One of America’s most recognizable black men, NBA star Shaquille O’Neal, cut a commercial for Christie’s reelection:
“He’s a good man. Excuse me. He’s a great man. Please join me in supporting Chris Christie.”
Hispanics backed him, too. He signed a bill that gave in-state college tuition to New Jersey children who were undocumented immigrants. And the night before Election Day in 2013, he went to mostly Hispanic Union City for a raucous rally.
The next day, he won 51 percent of the Hispanic vote — an extraordinary high number for a Republican today. The next day, he returned to Union City to affirm his commitment to Hispanics.
“Of all the things that happened last night, that’s what I’m most gratified about — winning the Latino vote,” he said.
Christie’s most iconoclastic moment as a racial unifier came after he nominated an Indian-born Muslim to Superior Court in Passaic County. When conservative critics alleged that the man, Sohail Mohammed, was going to implement Muslim Shariah law, Christie unleashed his famous temper.
“This Shariah Law business is crap,” he said. “It’s just crazy. And I’m tired of dealing with the crazies. It’s just ridiculous to be accusing this guy of things just because of his religious background.”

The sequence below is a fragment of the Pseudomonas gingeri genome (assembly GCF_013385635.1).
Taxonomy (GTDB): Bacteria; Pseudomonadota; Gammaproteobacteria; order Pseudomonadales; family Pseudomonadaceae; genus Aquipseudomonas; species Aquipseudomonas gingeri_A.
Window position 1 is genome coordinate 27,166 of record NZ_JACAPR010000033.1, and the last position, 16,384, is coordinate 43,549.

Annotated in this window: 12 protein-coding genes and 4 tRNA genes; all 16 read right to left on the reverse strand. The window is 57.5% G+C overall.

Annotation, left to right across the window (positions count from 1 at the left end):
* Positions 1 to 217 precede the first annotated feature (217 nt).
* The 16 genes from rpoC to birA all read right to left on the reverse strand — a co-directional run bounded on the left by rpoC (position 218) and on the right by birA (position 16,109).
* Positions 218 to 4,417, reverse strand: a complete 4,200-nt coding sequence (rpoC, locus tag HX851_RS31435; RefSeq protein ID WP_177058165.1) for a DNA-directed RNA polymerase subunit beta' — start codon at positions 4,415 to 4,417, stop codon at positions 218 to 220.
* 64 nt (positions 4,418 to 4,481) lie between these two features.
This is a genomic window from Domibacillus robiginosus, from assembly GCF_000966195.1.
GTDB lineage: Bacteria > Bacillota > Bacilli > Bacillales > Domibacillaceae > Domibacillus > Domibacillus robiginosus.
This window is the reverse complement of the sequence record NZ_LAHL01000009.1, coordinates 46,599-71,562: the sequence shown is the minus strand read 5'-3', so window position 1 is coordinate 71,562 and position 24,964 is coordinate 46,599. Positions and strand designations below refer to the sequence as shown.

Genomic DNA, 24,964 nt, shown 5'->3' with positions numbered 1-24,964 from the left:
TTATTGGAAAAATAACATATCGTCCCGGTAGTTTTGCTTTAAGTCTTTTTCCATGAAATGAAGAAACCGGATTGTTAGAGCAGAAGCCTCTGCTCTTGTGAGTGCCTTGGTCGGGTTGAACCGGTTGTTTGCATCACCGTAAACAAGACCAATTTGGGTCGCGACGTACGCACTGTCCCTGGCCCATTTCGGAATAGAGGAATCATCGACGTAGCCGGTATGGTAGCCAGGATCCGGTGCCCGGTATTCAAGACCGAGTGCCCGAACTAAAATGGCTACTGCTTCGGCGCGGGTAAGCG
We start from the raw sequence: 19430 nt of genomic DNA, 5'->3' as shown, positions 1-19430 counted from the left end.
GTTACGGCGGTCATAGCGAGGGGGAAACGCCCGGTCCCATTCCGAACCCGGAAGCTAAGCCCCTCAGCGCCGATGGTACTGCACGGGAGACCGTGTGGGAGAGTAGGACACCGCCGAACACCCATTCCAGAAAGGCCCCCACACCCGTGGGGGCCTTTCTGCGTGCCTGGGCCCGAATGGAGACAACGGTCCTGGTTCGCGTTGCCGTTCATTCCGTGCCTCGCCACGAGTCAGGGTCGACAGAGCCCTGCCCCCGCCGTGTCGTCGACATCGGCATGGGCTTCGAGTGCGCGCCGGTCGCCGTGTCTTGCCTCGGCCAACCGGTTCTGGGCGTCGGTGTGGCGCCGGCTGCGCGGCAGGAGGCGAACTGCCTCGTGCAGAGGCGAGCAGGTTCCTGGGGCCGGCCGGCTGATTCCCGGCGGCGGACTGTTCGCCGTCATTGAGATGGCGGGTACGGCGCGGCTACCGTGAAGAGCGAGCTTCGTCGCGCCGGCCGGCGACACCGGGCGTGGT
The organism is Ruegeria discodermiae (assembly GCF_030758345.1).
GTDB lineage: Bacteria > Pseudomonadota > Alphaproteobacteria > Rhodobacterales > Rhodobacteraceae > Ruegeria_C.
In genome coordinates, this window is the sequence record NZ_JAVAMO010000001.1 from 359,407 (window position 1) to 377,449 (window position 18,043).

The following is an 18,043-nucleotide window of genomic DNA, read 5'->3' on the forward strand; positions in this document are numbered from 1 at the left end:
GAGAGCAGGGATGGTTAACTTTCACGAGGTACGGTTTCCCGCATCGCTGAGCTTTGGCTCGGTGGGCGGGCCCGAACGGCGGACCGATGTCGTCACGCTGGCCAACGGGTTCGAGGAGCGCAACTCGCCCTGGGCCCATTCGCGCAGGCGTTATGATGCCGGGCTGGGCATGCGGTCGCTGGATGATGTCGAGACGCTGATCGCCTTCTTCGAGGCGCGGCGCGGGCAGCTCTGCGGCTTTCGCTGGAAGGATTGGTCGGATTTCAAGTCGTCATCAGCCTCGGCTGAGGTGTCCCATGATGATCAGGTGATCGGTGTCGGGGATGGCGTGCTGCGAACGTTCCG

Now, Christie is running for president. And he is accentuating a different sort of telling-it-like-is rhetoric. He’s running in almost entirely white New Hampshire and Iowa. The tone of the campaign has been set by front-runner Donald Trump. It is racially charged, and sometimes racially antagonistic.
“Seems like the crazier [Trump] gets, and the more crazy comments he makes, his polls remain the same or go higher,” said New Jersey NAACP President Richard Smith. “The other candidates are scrambling to try to remain relevant and are afraid to be who they are. And that’s a problem.”